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Indiscretions Of Advancing Years

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Indiscretions Of Advancing Years

Post by Karen on Fri 16 Apr 2010 - 3:40


A wild scene was the climax of the debate in the House of Commons on Thursday on the Parnell Commission. The matter had been raised by the Nationalists, who wished to deprive Sir Robert Anderson, the retired Assistant Commissioner of Police, of his pension for the part he played in connection with "Parnellism and Crime." Mr. Campbell, K.C., the ex-Solicitor-General for Ireland, in conciliatory tone, said that from their own point of view the Nationalists were making a mistake in raising the debate. He analysed the situation. "Apart from the question of the privity of Mr. Parnell with the terrible murder of Phoenix Park -".
Mr. Churchill, who occupied the Prime Minister's seat on the Treasury bench, emitted a sharp exclamation, and the Nationalists poured in with loud cries of "Withdraw, withdraw."


Mr. Churchill stepped to the table "The cause of my interruption was the feeling of indignation that after the Pigott forgery it should be held an open question - (loud Nationalist cheers) - as to whether Mr. Parnell was privy to the Phoenix Park murders."
"Withdraw," roared the Nationalists.
Mr. Campbell: I can assure the right Hon. gentleman that I am very little concerned about the present views of the Home Secretary.
Pandemonium ensued.
Manifestly excited, Mr. John Redmond rose. "In view of the fact that the Commission explicitly acquitted Mr. Parnell of all complicity in these murders, is the right hon gentleman justified in making the statement he has made?
The Chairman appealed to members to let Mr. Campbell proceed. "He has not said anything I can order him to withdraw." Rage swept over the Irish benches. Mr. John Redmond sprang up in fury. "I say this is an outrage!"
In the midst of uproar he shouted words of which only a few could be heard. His last sentence was just distinguishable - "If you don't ask him to withdraw he ought not to be allowed to be heard." This was rupturously cheered by the Nationalists. Mr. Campbell, only a dozen feet from the excited followers of Mr. Redmond, faced them stolidly. The Chairman rose again. "I am here to carry out the rules of order."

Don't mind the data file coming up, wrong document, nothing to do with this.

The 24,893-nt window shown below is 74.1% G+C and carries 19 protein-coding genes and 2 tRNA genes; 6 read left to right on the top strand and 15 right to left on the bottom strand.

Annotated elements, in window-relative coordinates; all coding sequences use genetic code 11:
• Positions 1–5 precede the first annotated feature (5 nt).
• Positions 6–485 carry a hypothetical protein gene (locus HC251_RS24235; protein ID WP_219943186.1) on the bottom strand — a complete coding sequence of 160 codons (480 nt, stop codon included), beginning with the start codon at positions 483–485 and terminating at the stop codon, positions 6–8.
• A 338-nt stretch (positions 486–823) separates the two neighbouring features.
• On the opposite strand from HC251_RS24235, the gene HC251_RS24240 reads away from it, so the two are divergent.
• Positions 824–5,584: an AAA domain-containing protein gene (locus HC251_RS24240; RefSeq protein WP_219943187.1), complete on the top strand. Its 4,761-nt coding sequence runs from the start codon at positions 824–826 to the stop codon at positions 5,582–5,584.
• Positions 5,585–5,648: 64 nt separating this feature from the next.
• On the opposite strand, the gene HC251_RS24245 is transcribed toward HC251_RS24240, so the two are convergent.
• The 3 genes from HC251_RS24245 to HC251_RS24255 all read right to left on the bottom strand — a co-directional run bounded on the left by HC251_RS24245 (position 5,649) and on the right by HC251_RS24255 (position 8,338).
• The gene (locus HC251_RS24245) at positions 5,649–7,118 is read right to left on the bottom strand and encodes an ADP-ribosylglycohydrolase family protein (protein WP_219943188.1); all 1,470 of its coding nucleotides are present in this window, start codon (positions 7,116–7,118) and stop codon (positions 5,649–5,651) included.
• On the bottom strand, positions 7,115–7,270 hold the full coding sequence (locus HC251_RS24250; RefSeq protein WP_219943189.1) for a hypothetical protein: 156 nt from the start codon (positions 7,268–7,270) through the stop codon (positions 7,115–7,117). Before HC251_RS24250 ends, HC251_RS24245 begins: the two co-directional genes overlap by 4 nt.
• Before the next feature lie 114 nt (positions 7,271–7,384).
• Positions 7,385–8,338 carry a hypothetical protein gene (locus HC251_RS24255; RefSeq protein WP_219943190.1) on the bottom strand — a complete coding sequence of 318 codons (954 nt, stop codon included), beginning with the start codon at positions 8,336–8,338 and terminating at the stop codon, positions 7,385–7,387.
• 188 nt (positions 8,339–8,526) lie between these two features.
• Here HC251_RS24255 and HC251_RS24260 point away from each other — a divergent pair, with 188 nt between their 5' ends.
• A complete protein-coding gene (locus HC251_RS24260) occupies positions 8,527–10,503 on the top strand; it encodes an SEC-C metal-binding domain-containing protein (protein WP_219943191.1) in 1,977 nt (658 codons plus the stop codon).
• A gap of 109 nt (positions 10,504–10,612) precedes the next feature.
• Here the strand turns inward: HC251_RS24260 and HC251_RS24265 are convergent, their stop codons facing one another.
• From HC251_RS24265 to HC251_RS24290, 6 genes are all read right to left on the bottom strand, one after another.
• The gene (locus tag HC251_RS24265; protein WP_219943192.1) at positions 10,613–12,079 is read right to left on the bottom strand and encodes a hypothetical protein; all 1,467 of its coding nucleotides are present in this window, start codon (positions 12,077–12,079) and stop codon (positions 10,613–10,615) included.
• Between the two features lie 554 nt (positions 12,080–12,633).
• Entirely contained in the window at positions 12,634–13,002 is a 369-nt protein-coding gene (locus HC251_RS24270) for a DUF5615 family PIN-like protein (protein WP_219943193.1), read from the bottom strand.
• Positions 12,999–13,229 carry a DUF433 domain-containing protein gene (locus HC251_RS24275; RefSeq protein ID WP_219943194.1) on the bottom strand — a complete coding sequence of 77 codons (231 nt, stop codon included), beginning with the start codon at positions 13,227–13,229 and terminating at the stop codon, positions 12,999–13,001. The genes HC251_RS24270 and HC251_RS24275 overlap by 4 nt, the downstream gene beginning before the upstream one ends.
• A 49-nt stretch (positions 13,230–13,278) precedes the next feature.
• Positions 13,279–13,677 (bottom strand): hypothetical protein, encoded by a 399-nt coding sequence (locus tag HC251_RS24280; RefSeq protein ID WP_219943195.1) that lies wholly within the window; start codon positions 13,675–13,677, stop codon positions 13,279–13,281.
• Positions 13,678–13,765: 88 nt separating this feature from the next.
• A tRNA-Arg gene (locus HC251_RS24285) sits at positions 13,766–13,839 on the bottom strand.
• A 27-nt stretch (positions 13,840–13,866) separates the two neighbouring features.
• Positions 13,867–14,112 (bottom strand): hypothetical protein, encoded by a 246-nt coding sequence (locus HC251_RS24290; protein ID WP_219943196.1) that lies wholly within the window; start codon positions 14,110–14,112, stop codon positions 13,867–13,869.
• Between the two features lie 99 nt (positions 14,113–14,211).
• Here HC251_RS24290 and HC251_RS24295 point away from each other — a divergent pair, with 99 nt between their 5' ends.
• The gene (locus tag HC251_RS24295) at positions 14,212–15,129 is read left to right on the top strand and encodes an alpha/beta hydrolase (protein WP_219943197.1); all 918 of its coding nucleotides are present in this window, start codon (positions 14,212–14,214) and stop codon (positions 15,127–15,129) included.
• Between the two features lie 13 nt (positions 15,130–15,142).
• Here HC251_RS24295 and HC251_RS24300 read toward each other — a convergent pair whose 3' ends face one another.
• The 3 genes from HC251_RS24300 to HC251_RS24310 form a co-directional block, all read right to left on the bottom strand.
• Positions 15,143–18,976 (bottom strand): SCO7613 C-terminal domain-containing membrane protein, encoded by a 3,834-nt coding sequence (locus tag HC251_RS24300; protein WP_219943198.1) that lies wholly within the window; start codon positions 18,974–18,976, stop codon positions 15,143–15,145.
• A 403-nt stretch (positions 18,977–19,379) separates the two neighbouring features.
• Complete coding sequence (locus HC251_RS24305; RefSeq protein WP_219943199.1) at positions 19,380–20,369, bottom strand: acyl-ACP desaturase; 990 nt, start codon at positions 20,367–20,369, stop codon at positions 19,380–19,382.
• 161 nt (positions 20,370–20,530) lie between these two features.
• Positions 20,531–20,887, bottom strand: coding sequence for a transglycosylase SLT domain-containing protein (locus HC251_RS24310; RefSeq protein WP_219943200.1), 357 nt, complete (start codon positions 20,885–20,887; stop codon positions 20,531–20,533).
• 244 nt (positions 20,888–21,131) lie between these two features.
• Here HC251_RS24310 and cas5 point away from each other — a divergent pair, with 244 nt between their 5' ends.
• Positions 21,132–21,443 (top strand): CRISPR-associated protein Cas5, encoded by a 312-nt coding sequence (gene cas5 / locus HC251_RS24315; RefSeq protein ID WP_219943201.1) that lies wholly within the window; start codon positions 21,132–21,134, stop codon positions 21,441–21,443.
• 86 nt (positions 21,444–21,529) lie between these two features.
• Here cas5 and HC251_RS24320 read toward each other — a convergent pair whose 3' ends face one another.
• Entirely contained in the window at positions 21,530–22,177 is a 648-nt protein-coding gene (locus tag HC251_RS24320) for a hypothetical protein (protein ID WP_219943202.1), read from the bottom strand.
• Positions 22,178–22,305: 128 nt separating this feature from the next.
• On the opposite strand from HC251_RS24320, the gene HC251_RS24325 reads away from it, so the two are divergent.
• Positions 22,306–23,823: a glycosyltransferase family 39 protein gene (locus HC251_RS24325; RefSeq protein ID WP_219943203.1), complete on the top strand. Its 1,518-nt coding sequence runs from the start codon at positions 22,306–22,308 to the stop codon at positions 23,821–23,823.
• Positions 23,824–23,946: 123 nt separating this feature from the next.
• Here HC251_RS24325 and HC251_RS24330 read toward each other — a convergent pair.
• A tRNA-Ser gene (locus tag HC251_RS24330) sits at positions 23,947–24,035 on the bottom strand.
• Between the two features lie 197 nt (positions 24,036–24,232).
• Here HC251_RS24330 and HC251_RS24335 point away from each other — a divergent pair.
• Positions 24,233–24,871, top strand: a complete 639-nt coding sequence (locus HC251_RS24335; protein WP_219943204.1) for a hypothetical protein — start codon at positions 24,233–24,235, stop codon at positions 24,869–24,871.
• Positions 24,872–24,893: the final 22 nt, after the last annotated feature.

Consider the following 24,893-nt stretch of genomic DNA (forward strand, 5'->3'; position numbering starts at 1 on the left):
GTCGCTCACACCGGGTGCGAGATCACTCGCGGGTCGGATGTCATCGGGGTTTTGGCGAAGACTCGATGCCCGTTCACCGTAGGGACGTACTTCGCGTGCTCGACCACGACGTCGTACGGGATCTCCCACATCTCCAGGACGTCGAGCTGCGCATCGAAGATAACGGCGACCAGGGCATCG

"Carry them out decently," screamed a Nationalist. For a minute there was pandemonium again. Then Mr. Emmott, in an endeavour to mollify, admitted that Mr. Campbell had not been very happy in his phrases."
"Let him withdraw them," cried the Nationalists. From that moment for exactly five minutes by the clock, Mr. Campbell stood at the table facing his critics, who howled at him without cessation.


The Irishmen were quite beyond control. Mr. Haldane vainly appealed for quiet. Mr. Dalziel asked whether a reflection on Mr. Parnell was not a reflection on members of the House. The Chairman said, "No." That was the climax. Almost livid with passion Mr. John Redmond sprang up. He splutterd out furious words, few of which could be heard in the gallery. Mr. Dillon jumped up. "Three cheers for Parnell," he exclaimed. Lustily the Nationalists gave them. Many jumped to their feet and waved their hats and hands in their excitement. That was the end. The closure was carried by 232 votes to 111, and the motion to take away Sir Robert Anderson's pension was defeated by 164 votes to 94.
Earlier Mr. Churchill had read a statement of Mr. Munro, Sir Robert's superior in 1887, denying that he had authorised him to write three of the "Parnellism and Crime" articles.
Mr. Churchill said that he had come to the conclusion that he ought not to put in force his power to deprive Sir Robert Anderson of his pension. The Blackwood articles seemed to him to be "written in a spirit of boastfulness, in the style of "How Bill Adams won the Battle of Waterloo." His authorship of the three Parnellism articles was only received by "the garrulous and inaccurate indiscretions of advancing years."

Source: Grey River Argus, 22 June 1910, Page 8

Karen Trenouth
Author of: "Epiphany of the Whitechapel Murders"
Author of: "Jack the Ripper: The Satanic Team"

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